After hours of walking in the bright, early-summer sun exploring Warsaw, Poland for the first time, I was happy to soak myself in a warm bath to ease out the stiffness in my legs. Without thinking about it, my fingers started to probe deep into the ligament attachments of my left hip, finding the spots where the fascia were tight and massaging them free. It was excruciatingly painful, but I knew the release would speed the healing of an injury I had sustained from jumping rope barefoot on a concrete floor. (It seemed like a good idea at the time.)
While my mind wondered aimlessly, reviewing my experiences of the day, my fingers continued to explore intentionally, finding and releasing painful, tight spots in my hip and deep in my lower belly.
After a while, it occurred to me that this was not normal behavior.
Here I was ‘relaxing’ after a long and strenuous day by torturing myself as I bore my fingers and knuckles deep into my most tender and painful ligaments. Yet this activity was an essential part of how I maintain my wellbeing while traveling around the world.
The realization that this was ‘not normal’ and yet essential got me thinking about the other ‘not normal’ things I do to ensure my wellbeing.
Here’s my list of the seven most important mind-sets and practices I use for my ongoing wellness and personal development. (I know, there should be five or better still, ten, but I just happen to have seven.)
1. Pain is Your Friend
The common response to pain is to try and feel as little as possible. Most people to use drugs (prescription and otherwise) to numb physical pain. It’s even more common to shut off, deny or ignore emotional pain as much as possible.
However, the true purpose of pain is exactly the opposite. Pain is a message from our body to our mind signaling that there is something wrong that needs attention. Pain is, in fact, our best guide to opportunities for healing.
For example, the pain in my hip was telling me exactly which ligaments needed attention.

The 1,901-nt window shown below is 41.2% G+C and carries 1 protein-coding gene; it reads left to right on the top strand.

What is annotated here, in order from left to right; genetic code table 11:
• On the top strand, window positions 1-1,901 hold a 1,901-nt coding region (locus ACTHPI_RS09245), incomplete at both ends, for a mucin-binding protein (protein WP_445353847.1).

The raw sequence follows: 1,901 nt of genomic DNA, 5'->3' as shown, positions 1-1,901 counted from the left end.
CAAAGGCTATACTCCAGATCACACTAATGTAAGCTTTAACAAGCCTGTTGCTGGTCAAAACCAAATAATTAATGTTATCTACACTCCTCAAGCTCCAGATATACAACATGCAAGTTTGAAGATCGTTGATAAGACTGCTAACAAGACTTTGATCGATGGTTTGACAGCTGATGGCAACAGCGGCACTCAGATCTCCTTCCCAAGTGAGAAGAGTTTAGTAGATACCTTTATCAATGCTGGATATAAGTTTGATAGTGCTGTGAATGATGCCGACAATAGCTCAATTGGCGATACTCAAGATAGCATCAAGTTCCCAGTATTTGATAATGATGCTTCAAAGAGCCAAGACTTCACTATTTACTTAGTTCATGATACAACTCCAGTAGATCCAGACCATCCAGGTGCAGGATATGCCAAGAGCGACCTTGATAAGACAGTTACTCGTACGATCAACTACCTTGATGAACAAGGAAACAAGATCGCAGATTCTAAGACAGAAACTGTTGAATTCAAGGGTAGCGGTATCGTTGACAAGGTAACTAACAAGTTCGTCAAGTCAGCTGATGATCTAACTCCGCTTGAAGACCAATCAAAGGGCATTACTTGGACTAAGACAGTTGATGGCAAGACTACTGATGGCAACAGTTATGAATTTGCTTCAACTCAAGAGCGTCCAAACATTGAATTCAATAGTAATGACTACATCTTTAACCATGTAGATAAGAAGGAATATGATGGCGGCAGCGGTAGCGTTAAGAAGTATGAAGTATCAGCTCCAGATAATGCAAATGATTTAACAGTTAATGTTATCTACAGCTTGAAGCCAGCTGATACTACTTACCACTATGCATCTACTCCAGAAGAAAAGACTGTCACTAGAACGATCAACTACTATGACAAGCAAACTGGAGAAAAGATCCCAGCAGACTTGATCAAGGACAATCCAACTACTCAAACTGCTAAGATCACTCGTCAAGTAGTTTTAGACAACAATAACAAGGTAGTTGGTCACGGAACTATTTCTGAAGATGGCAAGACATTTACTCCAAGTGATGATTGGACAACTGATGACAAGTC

Similarly, the pain in my heart after my wife left me told me exactly where I needed self-compassion and healing in order to move on.
If we avoid feeling pain, we also avoid healing it and so become increasingly scarred. As we journey through life we accumulate more and more wounds, which become increasingly disabling.
If, in contrast, we use pain as information, a compass guiding us to our healing opportunities, we can continue to grow and evolve, no matter what challenges life throws at us.
The next time you feel pain, of any kind, take it as a request for attention and an opportunity for healing.
2. Suffering Is Your Nemesis
A potential downside of experiencing pain is that it can be exaggerated as a way to garner attention and sympathy.
Often people will dramatize their pain, maximizing it, talking about it, sharing with anyone who will listen, purely for the purpose of attracting attention and gaining sympathy. They do this because at an unconscious level they don’t believe they’ll get the attention they need if they’re not in pain.
Holding the belief that the pain itself is bad while simultaneously increasing the pain to get attention creates the experience of suffering. It’s not just simple, honest pain but it’s poor-me,-why-did-the-world-do-this-to-me? deeply suffering pain.
Worse still, when we use pain and suffering as a way to get attention, we have an incentive not to heal. After all, the subconscious thinking goes, “If I wasn’t in pain I’d stop getting attention, so I better keep the pain.”
Such an attachment to pain inevitably inhibits the healing process.
Sure, there are times when sharing your pain with others is a powerful healing tool – when shared with someone who will witness it in a compassionate, non-judgmental and non-reactive way. But a few minutes to vent or emote with a trusted friend or professional healer with the intention of moving on is very different from indulging in a negative emotion for hours or weeks on end.
When I have something particularly tough to deal with I have a few close friends who I can count on to listen and help me move through whatever emotions I’m dealing with. At the start of the conversation I’ll let them know that I need to get something off my chest and ask if they can just listen. After they’ve said “yes,” two or three minutes are enough to internalize the experience of being heard and move on with my healing process.
3. Your Mind Is A Simpleton
Our conscious minds are useful for identifying and committing to personal development goals, but they are completely inadequate for achieving those objectives.
Any healing or personal development process involves parts of the brain and body that are outside of our mind’s conscious awareness. To put it bluntly, there’s just way too much going on for the conscious mind to grasp and work with.
For this reason, it’s essential to turn over healing processes to non-mental, brain and body-centered processes. In my intro story I said, “While my mind wondered aimlessly, reviewing my experiences of the day, my fingers continued to explore intentionally, finding and releasing painful, tight spots.” My conscious mind was at most a curious observer of this process, but the exploration itself was guided by parts of my brain outside of my mental awareness.